- The Washington Times - Monday, July 14, 2003

NEW YORK (AP) — Better-than-expected profits from Citigroup and Bank of America lifted Wall Street yesterday as investors grew more optimistic about a strong economic rebound. A late-day sell-off, however, limited the gains.

The Dow Jones industrials rose as much as 158 points before losing momentum in the final hour of trading. Analysts said it was not clear whether reports of a trading error at the Chicago Mercantile Exchange was behind the drop or if investors turned cautious after the advance.

“The rally began March 11 and we’re now entering the fifth month. On top of that we had a 160-point move — so it was up, up and away. There might have been an aspect of too much, too soon,” said Larry Wachtel, market analyst at Prudential Securities.

The Dow closed up 57.56, or 0.6 percent, at 9,177.15, having gained 0.5 percent last week.

The broader market also finished higher. The Nasdaq Composite Index gained 20.89, or 1.2 percent, to 1,754.82, after a weekly advance of 4.2 percent. The Standard & Poor’s 500 index rose 5.72, or 0.6 percent, to 1,003.86, having gained 1.3 percent.

Dow component Citigroup advanced 97 cents to $47.12 after the nation’s largest financial institution reported second-quarter earnings that beat estimates by 3 cents per share. Bank of America rose 58 cents to $83.46 after it posted quarterly profits that also topped expectations.

Intel, another Dow component, gained 68 cents to $24.02 after Merrill Lynch raised the technology company’s stock rating to “buy” from “neutral.” The company reports earnings today.

“Citigroup and Bank of America tend to be a pretty good litmus test for the financial services sector as a whole. If they feel good, that’s a good sign for the rest of economy,” said Doug Sandler, chief equity strategist at Wachovia Securities.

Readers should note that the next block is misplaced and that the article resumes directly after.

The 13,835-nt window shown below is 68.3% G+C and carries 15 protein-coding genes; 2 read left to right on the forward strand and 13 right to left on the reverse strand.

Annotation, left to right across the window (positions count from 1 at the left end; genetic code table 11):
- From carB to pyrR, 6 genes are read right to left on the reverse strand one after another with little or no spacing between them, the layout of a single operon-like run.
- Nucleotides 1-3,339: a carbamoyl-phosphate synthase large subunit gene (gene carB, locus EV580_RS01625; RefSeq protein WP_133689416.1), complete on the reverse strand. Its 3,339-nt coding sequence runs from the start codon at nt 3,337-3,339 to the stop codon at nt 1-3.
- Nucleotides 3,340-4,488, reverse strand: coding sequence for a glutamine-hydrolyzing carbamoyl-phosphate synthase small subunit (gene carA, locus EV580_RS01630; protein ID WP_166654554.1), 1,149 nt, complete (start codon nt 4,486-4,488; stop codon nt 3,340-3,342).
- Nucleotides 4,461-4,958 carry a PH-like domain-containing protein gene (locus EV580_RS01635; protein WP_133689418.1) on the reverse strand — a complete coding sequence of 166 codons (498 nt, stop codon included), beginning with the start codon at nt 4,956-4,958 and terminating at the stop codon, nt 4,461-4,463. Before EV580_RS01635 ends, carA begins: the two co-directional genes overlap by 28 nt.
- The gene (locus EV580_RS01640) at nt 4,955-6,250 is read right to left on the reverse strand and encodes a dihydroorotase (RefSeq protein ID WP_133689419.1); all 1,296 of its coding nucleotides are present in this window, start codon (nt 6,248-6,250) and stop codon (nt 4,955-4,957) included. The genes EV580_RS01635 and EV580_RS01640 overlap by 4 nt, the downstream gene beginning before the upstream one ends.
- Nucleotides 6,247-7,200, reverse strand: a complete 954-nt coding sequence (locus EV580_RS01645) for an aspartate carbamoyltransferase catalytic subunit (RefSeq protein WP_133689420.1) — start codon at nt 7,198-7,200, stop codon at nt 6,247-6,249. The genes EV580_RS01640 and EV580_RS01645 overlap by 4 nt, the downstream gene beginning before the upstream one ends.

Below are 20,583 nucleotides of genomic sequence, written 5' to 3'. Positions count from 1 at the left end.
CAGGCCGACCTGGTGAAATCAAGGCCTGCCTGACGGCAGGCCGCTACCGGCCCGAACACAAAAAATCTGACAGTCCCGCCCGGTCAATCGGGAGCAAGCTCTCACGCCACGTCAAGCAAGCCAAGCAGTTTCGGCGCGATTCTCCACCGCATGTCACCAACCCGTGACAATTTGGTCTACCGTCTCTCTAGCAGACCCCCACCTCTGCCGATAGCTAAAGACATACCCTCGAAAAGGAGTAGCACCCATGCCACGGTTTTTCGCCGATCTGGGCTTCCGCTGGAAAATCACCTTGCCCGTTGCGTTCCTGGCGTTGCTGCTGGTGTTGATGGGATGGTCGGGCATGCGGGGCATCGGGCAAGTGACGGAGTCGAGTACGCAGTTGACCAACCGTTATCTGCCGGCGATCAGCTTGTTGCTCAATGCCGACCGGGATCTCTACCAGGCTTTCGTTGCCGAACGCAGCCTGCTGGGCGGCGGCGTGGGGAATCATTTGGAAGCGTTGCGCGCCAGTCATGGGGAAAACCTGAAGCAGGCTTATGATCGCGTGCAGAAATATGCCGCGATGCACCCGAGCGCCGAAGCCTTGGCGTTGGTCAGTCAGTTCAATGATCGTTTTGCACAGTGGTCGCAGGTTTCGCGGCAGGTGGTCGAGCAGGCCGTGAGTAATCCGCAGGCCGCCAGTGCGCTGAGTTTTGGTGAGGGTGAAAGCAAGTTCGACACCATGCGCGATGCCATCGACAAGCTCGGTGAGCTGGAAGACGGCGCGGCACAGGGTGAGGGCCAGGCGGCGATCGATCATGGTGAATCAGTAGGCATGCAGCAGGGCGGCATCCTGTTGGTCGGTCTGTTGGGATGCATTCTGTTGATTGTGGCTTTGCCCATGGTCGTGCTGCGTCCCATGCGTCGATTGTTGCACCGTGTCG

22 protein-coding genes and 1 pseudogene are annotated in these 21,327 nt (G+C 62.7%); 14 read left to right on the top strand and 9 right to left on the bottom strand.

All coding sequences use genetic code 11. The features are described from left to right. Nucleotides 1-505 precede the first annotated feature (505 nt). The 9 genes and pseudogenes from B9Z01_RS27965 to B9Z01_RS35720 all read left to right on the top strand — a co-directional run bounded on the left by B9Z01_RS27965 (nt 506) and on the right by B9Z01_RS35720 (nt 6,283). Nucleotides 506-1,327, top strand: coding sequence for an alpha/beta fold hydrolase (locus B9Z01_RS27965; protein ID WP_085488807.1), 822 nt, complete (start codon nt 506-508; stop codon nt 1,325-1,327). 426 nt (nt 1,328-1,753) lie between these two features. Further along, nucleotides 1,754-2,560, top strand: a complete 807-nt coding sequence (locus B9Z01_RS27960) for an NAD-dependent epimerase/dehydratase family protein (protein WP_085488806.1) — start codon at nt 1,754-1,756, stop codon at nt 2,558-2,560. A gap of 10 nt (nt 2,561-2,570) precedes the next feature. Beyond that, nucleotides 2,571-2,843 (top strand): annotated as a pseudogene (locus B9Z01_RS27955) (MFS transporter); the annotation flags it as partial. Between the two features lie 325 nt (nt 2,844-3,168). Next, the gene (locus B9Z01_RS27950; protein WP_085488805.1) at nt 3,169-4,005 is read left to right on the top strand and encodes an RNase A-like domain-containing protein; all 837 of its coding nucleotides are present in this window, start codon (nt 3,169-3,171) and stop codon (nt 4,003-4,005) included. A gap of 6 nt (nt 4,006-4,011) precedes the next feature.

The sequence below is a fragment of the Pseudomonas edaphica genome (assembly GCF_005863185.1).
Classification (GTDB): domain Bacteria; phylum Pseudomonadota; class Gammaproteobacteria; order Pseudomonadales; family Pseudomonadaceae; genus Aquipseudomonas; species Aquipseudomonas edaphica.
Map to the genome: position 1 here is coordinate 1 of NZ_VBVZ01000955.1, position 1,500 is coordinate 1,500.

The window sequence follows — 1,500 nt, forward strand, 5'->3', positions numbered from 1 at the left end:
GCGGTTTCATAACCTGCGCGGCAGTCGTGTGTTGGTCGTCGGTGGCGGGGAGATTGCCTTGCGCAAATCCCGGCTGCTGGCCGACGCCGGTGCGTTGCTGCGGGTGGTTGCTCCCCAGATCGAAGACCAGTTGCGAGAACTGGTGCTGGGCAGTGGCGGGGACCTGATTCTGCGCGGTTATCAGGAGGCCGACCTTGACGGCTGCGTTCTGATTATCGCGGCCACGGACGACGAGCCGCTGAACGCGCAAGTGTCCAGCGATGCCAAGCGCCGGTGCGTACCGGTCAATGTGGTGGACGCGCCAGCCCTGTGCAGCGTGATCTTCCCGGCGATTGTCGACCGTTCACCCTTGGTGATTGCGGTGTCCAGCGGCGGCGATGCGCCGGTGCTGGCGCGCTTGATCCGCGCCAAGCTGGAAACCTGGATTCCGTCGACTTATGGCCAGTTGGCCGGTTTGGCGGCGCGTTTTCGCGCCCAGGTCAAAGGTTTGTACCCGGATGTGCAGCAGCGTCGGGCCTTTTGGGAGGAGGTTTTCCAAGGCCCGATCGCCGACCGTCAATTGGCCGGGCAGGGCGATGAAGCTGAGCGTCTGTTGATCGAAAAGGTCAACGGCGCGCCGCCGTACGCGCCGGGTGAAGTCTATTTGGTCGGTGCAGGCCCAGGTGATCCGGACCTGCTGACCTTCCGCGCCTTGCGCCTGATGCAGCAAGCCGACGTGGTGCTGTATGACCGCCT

“We continue to believe the potential for upside [earnings] surprises outweigh the downside surprises,” he added. “Investors’ risk tolerance is going up, and they’re not penalizing equities as much as they’re used to.”

But shares lost some of their early gains after an apparent error in electronic trading in stock index futures. The Chicago Mercantile Exchange was forced to unwind certain trades, and rumors about the error also affected the market, analysts said.

While stocks have surged in recent months, investors have been watching the second-quarter-earnings season for evidence the economic recovery is firmly under way.

“We’re getting some indications that the rally was actually based on something fundamental” rather than investors’ expectations, said Ed Peters, chief investment officer at PanAgora Asset Management Inc. in Boston. “With all this news coming together, it’s mostly good.”

Two merger announcements yesterday also gave the market a boost.

Overture Services climbed $2.54 to $24.05 after Yahoo agreed to buy the Web-search advertising company in a deal worth $1.63 billion. Yahoo inched up 1 cent to $32.20.

OfficeMax surged $1.42 to $8.60 after Boise Cascade agreed to buy the office-supplies retailer for nearly $1.2 billion in cash and stock; the deal will double the size of its office-products-distribution business. Boise Cascade declined $1.56 to $21.87.

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